Justification is Western

Many theologians observe today that justification, as traditionally understood, has fallen on hard times. Only these hard times can explain the attraction of so many to a revision of our understanding of justification, and that revision began with EP Sanders and continued in the work of Jimmy Dunn, Tom Wright, and many others. Alan J. Spence, a minister in the United Reformed Church in London, has taken as his task to address the hard times and reconstruct a traditional (Reformed) understanding of justification (Justification: A Guide for the Perplexed).

Spence argues the Eastern Church frames the “plight” of humans in terms of spiritual blindness, bondage to the forces of evil, and moral/physical corruption, and hence the “ransom” theory emerges as its way of framing salvation. The Western Church, however, focused on the “ubiquitous and recalcitrant nature of human sin and the alienation from a holy God and prospect of divine judgment” (3). More importantly, Spence argues that “it is only in a world-view shaped by these concepts that a doctrine of justification makes sense.” In other words, the framing narrative is sin and accountability before God the Judge.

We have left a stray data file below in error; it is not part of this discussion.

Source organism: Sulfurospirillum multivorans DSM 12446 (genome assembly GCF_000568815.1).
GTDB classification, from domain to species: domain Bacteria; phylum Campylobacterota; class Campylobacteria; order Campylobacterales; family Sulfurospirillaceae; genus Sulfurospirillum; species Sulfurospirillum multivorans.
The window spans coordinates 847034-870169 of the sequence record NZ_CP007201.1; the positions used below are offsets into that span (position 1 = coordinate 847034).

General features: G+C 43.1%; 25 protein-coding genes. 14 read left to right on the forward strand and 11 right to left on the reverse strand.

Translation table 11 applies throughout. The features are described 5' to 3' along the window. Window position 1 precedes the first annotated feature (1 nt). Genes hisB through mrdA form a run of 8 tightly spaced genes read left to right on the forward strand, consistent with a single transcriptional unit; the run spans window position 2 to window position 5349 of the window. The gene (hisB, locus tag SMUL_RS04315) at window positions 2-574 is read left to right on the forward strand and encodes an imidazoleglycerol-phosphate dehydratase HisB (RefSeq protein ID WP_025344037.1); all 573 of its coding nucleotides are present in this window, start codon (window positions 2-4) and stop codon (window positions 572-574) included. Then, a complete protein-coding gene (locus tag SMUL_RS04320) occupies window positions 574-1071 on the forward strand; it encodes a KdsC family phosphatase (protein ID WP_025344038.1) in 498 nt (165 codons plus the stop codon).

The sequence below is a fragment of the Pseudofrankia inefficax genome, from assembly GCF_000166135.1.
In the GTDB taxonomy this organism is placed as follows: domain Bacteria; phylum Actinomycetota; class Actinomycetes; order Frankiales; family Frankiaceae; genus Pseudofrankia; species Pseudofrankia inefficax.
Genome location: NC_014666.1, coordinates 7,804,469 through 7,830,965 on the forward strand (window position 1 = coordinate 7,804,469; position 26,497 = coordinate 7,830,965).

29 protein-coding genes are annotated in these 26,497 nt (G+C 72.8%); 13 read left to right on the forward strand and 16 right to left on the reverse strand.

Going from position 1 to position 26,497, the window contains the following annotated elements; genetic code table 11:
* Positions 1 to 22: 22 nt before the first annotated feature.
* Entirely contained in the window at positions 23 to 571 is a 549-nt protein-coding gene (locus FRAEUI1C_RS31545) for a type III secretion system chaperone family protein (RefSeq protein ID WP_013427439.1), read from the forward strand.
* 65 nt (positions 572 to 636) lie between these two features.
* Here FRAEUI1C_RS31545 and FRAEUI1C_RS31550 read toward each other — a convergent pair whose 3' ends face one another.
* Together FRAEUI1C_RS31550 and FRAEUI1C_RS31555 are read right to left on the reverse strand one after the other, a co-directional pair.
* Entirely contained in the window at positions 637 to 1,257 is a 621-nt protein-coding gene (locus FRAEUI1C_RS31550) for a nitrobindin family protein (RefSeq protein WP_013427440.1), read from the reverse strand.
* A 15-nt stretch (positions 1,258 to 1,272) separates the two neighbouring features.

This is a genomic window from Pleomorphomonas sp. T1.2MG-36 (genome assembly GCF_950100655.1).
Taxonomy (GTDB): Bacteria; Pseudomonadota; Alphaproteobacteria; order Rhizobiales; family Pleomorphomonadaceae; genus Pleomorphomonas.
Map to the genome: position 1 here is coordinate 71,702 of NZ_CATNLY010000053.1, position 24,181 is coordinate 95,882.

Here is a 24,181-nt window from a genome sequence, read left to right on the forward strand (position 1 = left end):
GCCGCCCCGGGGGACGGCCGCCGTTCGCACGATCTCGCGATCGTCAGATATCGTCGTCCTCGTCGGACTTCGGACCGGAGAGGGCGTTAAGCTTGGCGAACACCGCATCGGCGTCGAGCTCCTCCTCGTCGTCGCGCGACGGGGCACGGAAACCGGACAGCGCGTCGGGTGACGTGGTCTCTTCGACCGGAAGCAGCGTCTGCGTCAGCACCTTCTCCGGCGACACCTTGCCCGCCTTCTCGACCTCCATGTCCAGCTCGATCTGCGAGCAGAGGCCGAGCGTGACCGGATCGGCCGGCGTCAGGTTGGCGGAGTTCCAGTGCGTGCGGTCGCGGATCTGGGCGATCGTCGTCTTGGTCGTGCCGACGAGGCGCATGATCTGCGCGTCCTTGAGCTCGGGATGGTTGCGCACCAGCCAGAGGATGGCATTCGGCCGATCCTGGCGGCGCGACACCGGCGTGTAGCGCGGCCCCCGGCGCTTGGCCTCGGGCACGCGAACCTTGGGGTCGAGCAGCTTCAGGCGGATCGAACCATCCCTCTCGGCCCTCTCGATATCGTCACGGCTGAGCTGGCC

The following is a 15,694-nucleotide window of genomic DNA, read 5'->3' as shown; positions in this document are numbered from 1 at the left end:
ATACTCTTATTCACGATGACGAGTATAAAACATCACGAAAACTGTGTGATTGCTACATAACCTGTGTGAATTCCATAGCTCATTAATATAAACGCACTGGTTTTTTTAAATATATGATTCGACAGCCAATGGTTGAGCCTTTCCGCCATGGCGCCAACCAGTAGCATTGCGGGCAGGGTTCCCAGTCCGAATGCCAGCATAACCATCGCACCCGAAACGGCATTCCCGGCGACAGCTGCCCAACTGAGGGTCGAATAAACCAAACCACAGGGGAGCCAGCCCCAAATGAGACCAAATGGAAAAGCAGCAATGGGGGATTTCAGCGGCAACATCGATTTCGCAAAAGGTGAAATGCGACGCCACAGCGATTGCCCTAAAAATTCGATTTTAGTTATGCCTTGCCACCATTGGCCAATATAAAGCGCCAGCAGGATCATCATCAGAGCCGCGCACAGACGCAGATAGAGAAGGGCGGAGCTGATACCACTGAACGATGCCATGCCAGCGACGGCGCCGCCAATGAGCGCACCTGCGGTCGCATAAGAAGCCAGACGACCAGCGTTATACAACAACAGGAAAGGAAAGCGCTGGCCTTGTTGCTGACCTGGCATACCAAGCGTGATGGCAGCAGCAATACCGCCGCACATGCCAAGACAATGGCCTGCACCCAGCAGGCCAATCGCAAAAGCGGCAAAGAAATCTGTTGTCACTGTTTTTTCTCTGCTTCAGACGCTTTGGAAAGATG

Spence makes me wonder if justification, or the Reformation theory of justification, is Roman, Western and medieval.

How biblical is what I am calling here the “justification worldview”?

The issue, though, is not what the West thinks; the issue is what the New Testament teaches, and we’ll get to that in a later post. But for the rest of today we observe that Spence takes some representative cultural icons in the West to show that they operated with such a justification worldview.

He begins with Augustine’s Confessions. Our free-will has been imprisoned through sin and we must be liberated if we are to turn willingly to God. The Confessions, as Spence sketches them, are a “moral audit in the presence of God” and a “wholehearted coming clean” (6). Confession was liberating; and without that perception of sin, salvation doesn’t work. [This is at the heart of the NeoPuritan movement today.]